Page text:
If you are not an EEA national, you may be required to get a visa in order to enter Gibraltar. Non-EEA nationals who marry British citizens and plan to settle in the UK with their spouses will need to seek settlement visas, regardless of whether they are visa-required nationalities. If your marriage ends, you would need to leave Gibraltar otherwise you could be prevented from returning.
In general, countries require visitors to obtain a visa if they intend to stay longer than three months. However, for visits under 18 days long, no visa is required. So, if your marriage is valid in your country of origin and has not been annulled or terminated by divorce, then you should be able to visit Gibraltar without a visa.
However, even if your marriage is legal, you might still be denied entry into Gibraltar if the government believes that it would be unfair for them to allow you to enter the territory. They can make this determination based on information found in your personal statement when you apply for a residence permit. If they believe that your marriage is intended only as a way of getting citizenship papers instead of being entered into sincerely, then they might refuse you entry.
The good news is that there are ways around this problem. If your marriage is valid but some sort of objection is raised against you entering Gibraltar, you can request a permit extension.
British citizens do not need a visa to enter Gibraltar. Foreign passport holders possessing "Indefinite Leave to Remain in the United Kingdom" do not need a visa to enter Gibraltar. Foreign passport holders who have a multiple entry visa for the United Kingdom valid for at least six months may enter Gibraltar without a second visa. Otherwise, you will need a visa.
Gibraltar is part of the European Union and therefore follows its rules. If you already have a residence permit for another EU country then it would be easy for Gibraltar to issue you with a new one. However, if you don't have such a permit or haven't applied for one yet, this would be difficult if not impossible. You would have to apply directly from your home country or through an EU embassy/consulate. The process could take several weeks or months depending on how many other applicants there are for the limited number of permits available.
The best option for British citizens who want to stay in Gibraltar for longer than six months is probably to apply for a long-term resident's permit. These permits are only issued by Gibraltarian authorities to British citizens or residents who can prove that they have some connection with Gibraltar. This could be because you work here, have family connections, or just like the weather too much to leave.
People usually need to show that they have some kind of employment contract to prove their economic connection to Gibraltar.
Otherwise, you should contact the British embassy or consulate in your home country to see if it has an entry ban on Gibraltarian citizens.
Non-European students who desire to study in Gibraltar must get a visa. As a British colony, the visa requirements are substantially the same as those for students planning to study in the United Kingdom. The most convenient approach to get particular visa requirements is to visit the nearest British Embassy in your country. However, before you do that, it's best to know exactly what documents you'll need and how much they will cost.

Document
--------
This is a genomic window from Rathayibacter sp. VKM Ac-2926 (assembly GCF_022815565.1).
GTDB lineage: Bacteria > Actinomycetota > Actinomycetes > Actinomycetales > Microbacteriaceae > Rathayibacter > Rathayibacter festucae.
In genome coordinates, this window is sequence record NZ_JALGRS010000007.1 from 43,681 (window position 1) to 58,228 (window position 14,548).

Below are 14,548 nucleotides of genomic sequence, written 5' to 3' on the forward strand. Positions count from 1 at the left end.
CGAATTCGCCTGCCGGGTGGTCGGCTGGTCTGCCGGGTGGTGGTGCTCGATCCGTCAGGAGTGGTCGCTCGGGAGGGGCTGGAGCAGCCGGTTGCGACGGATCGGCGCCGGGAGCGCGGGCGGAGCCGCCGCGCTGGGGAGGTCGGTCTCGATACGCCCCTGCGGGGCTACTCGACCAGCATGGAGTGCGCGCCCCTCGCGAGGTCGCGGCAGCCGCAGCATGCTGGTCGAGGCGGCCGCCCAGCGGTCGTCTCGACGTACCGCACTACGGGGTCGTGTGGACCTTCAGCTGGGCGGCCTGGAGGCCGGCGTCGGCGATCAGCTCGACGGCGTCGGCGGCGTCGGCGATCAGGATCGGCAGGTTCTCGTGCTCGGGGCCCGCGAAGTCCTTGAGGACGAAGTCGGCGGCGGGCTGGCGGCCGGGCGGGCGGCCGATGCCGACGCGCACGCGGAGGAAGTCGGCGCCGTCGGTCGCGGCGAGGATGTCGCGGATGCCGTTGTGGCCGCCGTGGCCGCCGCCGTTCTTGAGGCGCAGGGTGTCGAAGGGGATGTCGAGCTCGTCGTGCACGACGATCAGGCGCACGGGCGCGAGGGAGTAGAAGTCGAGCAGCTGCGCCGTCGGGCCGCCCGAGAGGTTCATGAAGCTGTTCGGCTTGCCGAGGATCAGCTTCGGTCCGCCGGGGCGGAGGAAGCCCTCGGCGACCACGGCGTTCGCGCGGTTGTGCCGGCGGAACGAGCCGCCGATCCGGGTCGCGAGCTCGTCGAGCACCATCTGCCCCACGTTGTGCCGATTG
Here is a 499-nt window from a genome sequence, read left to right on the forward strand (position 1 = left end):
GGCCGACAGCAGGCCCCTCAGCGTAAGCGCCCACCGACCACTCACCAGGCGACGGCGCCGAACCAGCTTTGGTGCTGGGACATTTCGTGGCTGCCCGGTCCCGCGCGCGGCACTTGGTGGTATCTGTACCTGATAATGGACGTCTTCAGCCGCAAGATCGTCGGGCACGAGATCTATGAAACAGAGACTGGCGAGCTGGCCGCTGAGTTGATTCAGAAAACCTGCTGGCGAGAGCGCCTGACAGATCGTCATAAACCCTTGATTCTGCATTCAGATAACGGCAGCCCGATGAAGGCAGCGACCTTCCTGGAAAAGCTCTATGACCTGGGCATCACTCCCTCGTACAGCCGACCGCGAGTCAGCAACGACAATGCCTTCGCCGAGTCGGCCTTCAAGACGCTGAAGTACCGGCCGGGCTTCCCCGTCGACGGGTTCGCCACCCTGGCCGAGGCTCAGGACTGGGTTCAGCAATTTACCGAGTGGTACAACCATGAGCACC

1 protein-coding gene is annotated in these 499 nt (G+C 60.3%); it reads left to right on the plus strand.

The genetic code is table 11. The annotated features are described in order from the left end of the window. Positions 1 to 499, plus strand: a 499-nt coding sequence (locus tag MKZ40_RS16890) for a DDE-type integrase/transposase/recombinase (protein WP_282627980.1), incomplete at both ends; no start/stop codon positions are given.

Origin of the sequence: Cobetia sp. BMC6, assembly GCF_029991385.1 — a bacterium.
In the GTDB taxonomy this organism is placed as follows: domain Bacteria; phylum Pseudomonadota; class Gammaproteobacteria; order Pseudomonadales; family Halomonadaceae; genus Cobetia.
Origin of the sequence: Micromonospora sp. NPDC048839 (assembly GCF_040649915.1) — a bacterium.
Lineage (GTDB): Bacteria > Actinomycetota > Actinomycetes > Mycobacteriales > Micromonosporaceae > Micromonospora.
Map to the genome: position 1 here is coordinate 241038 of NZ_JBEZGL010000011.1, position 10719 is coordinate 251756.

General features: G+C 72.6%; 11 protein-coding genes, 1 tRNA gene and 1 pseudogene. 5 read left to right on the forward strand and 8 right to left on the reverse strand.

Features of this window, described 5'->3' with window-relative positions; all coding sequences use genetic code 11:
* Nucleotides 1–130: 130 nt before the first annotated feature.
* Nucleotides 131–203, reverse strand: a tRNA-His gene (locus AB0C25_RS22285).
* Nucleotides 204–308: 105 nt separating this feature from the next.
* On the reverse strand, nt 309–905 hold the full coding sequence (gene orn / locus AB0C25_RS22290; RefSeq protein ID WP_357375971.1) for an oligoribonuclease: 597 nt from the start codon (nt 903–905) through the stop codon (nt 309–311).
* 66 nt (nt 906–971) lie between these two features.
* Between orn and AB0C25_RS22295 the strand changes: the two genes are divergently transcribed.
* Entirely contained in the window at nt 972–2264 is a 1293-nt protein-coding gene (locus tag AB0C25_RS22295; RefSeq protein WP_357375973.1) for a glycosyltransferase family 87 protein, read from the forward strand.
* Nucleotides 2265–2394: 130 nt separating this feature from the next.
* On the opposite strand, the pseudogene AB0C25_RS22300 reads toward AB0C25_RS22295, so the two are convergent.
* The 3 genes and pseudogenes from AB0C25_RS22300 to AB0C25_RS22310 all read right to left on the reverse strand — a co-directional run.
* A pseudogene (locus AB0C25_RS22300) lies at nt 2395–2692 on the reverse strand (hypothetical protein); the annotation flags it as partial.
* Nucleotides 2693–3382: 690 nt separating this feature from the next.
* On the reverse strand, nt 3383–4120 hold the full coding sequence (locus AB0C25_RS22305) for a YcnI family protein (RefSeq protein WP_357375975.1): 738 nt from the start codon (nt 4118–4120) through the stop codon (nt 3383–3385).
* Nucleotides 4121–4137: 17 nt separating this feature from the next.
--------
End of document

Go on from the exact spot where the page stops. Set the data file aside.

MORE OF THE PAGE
The fee for the general visa is £60, but this can be reduced to £45 if you apply online. There is also a facility to pay by credit card. The visa can take up to 12 weeks to be issued. Once approved, you can expect to receive it by email or post.
Those eligible for an entry clearance permit will be able to stay in Gibraltar for a maximum of six months at a time. The permit costs £160 for non-EU citizens and can be paid by credit card. It should be noted that the permit is only valid for three years and once it expires, you will need to reapply.
In addition to these documents, you will also need evidence of health insurance (usually covered by your employer), proof of funds (usually a bank statement) and permission from your school or university (details on how to obtain them are given below).
It is advisable to start applying for all types of visas well in advance of your desired arrival date to avoid any delays.
Only Gibraltar natives and British citizens are permitted to live in Gibraltar without a residence permit. Because Gibraltar is a member of the EU, EU nationals can live and work there. A six-month residency permit is first obtained upon entrance into Gibraltar. After this time, it can be extended once for another six months.
Gibraltarians have always had a close relationship with Britain. In fact, the Rock has been under British rule since 1713. So it's no surprise that almost all Gibraltarian residents have some form of citizenship with the United Kingdom. The only exception is the population of non-EU nationals living in Gibraltar. According to official statistics, about 1,400 people from other countries live in Gibraltar. They make up 10% of the total population. Of these, 40% are Spanish, 35% are British, and 25% are other European nations such as Italian or French.
If you're one of these foreign nationals, you'll need to apply for a permit to enter Gibraltar. The process is similar to that of obtaining a residence permit for Europeans - including passport requirements - but it must be done at an immigration office rather than a police station. There is also an additional fee to pay when applying for your permit.
Once you have a permit, you can stay in Gibraltar indefinitely provided you continue to meet the criteria to remain here.